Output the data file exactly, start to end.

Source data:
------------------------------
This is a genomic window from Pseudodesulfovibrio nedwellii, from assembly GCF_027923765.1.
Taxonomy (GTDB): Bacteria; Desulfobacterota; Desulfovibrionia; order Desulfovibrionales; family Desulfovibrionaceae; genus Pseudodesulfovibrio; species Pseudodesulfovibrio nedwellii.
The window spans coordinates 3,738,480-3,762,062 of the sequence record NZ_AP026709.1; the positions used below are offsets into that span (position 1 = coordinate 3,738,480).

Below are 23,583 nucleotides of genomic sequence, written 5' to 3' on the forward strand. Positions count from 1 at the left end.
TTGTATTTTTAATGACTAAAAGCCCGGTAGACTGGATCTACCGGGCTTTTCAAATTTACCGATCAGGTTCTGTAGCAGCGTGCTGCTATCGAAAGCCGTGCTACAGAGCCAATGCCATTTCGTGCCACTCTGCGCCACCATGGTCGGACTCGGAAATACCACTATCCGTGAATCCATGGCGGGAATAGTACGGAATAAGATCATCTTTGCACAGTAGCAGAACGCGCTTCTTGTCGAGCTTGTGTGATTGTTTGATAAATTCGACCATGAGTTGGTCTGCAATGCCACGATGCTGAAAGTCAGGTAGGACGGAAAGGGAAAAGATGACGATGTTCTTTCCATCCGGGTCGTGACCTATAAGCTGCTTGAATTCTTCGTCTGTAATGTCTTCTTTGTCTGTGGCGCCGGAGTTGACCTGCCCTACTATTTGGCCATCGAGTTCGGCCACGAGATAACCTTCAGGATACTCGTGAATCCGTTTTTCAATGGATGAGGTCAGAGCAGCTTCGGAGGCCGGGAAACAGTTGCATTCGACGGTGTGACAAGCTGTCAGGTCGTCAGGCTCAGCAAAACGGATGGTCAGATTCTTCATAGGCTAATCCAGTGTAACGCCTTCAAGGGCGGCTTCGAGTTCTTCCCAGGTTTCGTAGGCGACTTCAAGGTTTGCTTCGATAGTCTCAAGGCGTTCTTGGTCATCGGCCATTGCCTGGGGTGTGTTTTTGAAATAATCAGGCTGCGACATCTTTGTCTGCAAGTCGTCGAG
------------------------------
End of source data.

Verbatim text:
This is a genomic window from Pseudodesulfovibrio nedwellii, from assembly GCF_027923765.1.
Taxonomy (GTDB): Bacteria; Desulfobacterota; Desulfovibrionia; order Desulfovibrionales; family Desulfovibrionaceae; genus Pseudodesulfovibrio; species Pseudodesulfovibrio nedwellii.
The window spans coordinates 3,738,480-3,762,062 of the sequence record NZ_AP026709.1; the positions used below are offsets into that span (position 1 = coordinate 3,738,480).

Below are 23,583 nucleotides of genomic sequence, written 5' to 3' on the forward strand. Positions count from 1 at the left end.
TTGTATTTTTAATGACTAAAAGCCCGGTAGACTGGATCTACCGGGCTTTTCAAATTTACCGATCAGGTTCTGTAGCAGCGTGCTGCTATCGAAAGCCGTGCTACAGAGCCAATGCCATTTCGTGCCACTCTGCGCCACCATGGTCGGACTCGGAAATACCACTATCCGTGAATCCATGGCGGGAATAGTACGGAATAAGATCATCTTTGCACAGTAGCAGAACGCGCTTCTTGTCGAGCTTGTGTGATTGTTTGATAAATTCGACCATGAGTTGGTCTGCAATGCCACGATGCTGAAAGTCAGGTAGGACGGAAAGGGAAAAGATGACGATGTTCTTTCCATCCGGGTCGTGACCTATAAGCTGCTTGAATTCTTCGTCTGTAATGTCTTCTTTGTCTGTGGCGCCGGAGTTGACCTGCCCTACTATTTGGCCATCGAGTTCGGCCACGAGATAACCTTCAGGATACTCGTGAATCCGTTTTTCAATGGATGAGGTCAGAGCAGCTTCGGAGGCCGGGAAACAGTTGCATTCGACGGTGTGACAAGCTGTCAGGTCGTCAGGCTCAGCAAAACGGATGGTCAGATTCTTCATAGGCTAATCCAGTGTAACGCCTTCAAGGGCGGCTTCGAGTTCTTCCCAGGTTTCGTAGGCGACTTCAAGGTTTGCTTCGATAGTCTCAAGGCGTTCTTGGTCATCGGCCATTGCCTGGGGTGTGTTTTTGAAATAATCAGGCTGCGACATCTTTGTCTGCAAGTCGTCGAG